2007 Elite Series - Pride of Georgia: Preview

AUGUSTA, Ga. — After a string of big-weight tournaments, Bassmaster Elite Series anglers have Georgia on their minds. And they're a bit concerned.

After big weights ruled the first three events of the Series — including two anglers topping the previous record for total weight in the last tournament — anglers were predicting a tournament to be determined on matters of ounces on the eve of the Pride of Georgia presented by Evan Williams Bourbon.

"It's going to be a grind-it-out tournament," James Charlesworth said. "It's going to be tough to get a limit. I'll be happy just to put five fish in the boat."

The same weather pattern that sent record precipitation to the northeast this week also dropped an unseasonable cold snap on the bass that were enjoying warmer weather. Anglers complained that practices this week were lean.

Whereas Steve Kennedy had to catch more than 120 pounds of bass to hold off Skeet Reese at the Golden State Shootout at Clear Lake last month, anglers said that about half that amount would put them in contention on Clarks Hill Lake.

And instead of the picturesque weather that graced the past two California tournaments, the forecast calls for the usual gumbo of Deep South spring weather: clouds, sun, rain, thunderstorms, lows in the 40s and highs in the 80s.

"Coming off of Clear Lake," Charlesworth said, "we're so spoiled."

Look for anglers to do plenty of running after 3- and 4-pound fish on the 70,000-acre manmade lake on the Georgia-South Carolina border. "It's going to take mobility," Ken Cook said. With the cold disrupting the spawn, some fish are on beds, others are in 10 feet of water and others are deep.

And few will be the caliber of the lunkers that Clear Lake was coughing up. Anglers will be culling for fractions of pounds, and bagging limits under 10 pounds, at least in the next couple of days, which figure to be tough going.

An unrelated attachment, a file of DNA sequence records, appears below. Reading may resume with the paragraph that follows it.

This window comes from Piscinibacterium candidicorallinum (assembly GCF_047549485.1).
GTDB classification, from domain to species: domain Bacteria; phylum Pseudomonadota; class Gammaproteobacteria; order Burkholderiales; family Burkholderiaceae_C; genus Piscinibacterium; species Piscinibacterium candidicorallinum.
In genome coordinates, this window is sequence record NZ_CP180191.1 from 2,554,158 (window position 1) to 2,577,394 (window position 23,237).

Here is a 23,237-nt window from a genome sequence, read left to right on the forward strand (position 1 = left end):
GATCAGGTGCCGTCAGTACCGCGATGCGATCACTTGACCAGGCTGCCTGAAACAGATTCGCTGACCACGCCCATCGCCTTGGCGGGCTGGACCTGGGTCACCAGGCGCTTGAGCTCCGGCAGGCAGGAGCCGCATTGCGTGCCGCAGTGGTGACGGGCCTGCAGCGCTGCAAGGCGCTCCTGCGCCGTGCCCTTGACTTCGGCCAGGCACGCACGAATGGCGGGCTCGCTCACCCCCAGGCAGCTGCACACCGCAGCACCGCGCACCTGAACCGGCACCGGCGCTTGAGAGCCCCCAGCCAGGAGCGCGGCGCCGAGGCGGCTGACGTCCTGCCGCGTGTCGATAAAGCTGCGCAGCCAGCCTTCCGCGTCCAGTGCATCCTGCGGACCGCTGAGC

Todd Faircloth said the top-water bite was thriving on Clarks Hill when the Elite Series visited the lake last year on May 4-6, but they are too early for that style to be successful again.

"For the most part, the fish have spawned, so this will be a post-spawn tournament," Faircloth said. "They're just kind of between the shallow and the deep bite right now. I'm think the tournament is going to be won in 10-to-15 foot of water."

Russ Lane said he thinks he's on a pattern that could give him a limit, but that he can't find the bigger fish. And anglers are going to have to accustom themselves to a new definition of "big fish." Most of the pros said a 6-pounder on Clarks Hill could go a long way.

"This tournament is going to come down to finding little places where there are two or three good fish stacked up," Scott Campbell said. "You'll get out on a point and fish it for 10 or 15 minutes and you'll get one bite, but she'll weigh five pounds. Then you'll fish 15 or 20 more points before you get your next bite." 

At least one angler, Akron, Ohio's own Matt Amedo, said he was looking forward to a tournament without such gaudy weights. "Those are more my kind of tournaments than these whackfests," he said.